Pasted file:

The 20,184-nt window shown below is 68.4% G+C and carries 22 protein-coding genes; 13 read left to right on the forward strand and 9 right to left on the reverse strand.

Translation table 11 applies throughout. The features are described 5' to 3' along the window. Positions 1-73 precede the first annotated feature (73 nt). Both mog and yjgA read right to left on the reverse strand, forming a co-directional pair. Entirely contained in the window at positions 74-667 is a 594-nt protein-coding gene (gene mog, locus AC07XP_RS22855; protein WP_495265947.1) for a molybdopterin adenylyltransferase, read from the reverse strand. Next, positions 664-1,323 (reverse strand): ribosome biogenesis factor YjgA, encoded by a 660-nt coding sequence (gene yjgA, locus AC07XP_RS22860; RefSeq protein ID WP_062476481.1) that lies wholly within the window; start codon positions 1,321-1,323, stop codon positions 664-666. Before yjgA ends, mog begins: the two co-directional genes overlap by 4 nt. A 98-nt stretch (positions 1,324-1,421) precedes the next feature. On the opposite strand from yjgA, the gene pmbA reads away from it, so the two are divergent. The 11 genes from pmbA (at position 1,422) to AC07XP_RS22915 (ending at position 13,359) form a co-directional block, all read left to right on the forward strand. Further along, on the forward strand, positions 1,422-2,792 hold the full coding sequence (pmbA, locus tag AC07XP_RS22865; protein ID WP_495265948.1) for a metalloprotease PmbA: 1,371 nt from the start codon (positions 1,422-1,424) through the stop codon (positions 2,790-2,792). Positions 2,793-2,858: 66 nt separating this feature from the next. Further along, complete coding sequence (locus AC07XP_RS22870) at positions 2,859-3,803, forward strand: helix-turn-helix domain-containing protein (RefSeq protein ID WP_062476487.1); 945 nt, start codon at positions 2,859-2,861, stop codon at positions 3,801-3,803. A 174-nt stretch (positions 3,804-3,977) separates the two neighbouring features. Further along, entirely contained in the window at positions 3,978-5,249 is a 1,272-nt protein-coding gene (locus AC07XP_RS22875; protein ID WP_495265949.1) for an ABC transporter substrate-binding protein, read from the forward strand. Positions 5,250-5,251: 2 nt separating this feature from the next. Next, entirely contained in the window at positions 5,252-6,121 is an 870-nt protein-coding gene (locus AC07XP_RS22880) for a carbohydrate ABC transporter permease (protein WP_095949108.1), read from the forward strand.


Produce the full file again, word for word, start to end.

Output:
The 20,184-nt window shown below is 68.4% G+C and carries 22 protein-coding genes; 13 read left to right on the forward strand and 9 right to left on the reverse strand.

Translation table 11 applies throughout. The features are described 5' to 3' along the window. Positions 1-73 precede the first annotated feature (73 nt). Both mog and yjgA read right to left on the reverse strand, forming a co-directional pair. Entirely contained in the window at positions 74-667 is a 594-nt protein-coding gene (gene mog, locus AC07XP_RS22855; protein WP_495265947.1) for a molybdopterin adenylyltransferase, read from the reverse strand. Next, positions 664-1,323 (reverse strand): ribosome biogenesis factor YjgA, encoded by a 660-nt coding sequence (gene yjgA, locus AC07XP_RS22860; RefSeq protein ID WP_062476481.1) that lies wholly within the window; start codon positions 1,321-1,323, stop codon positions 664-666. Before yjgA ends, mog begins: the two co-directional genes overlap by 4 nt. A 98-nt stretch (positions 1,324-1,421) precedes the next feature. On the opposite strand from yjgA, the gene pmbA reads away from it, so the two are divergent. The 11 genes from pmbA (at position 1,422) to AC07XP_RS22915 (ending at position 13,359) form a co-directional block, all read left to right on the forward strand. Further along, on the forward strand, positions 1,422-2,792 hold the full coding sequence (pmbA, locus tag AC07XP_RS22865; protein ID WP_495265948.1) for a metalloprotease PmbA: 1,371 nt from the start codon (positions 1,422-1,424) through the stop codon (positions 2,790-2,792). Positions 2,793-2,858: 66 nt separating this feature from the next. Further along, complete coding sequence (locus AC07XP_RS22870) at positions 2,859-3,803, forward strand: helix-turn-helix domain-containing protein (RefSeq protein ID WP_062476487.1); 945 nt, start codon at positions 2,859-2,861, stop codon at positions 3,801-3,803. A 174-nt stretch (positions 3,804-3,977) separates the two neighbouring features. Further along, entirely contained in the window at positions 3,978-5,249 is a 1,272-nt protein-coding gene (locus AC07XP_RS22875; protein ID WP_495265949.1) for an ABC transporter substrate-binding protein, read from the forward strand. Positions 5,250-5,251: 2 nt separating this feature from the next. Next, entirely contained in the window at positions 5,252-6,121 is an 870-nt protein-coding gene (locus AC07XP_RS22880) for a carbohydrate ABC transporter permease (protein WP_095949108.1), read from the forward strand.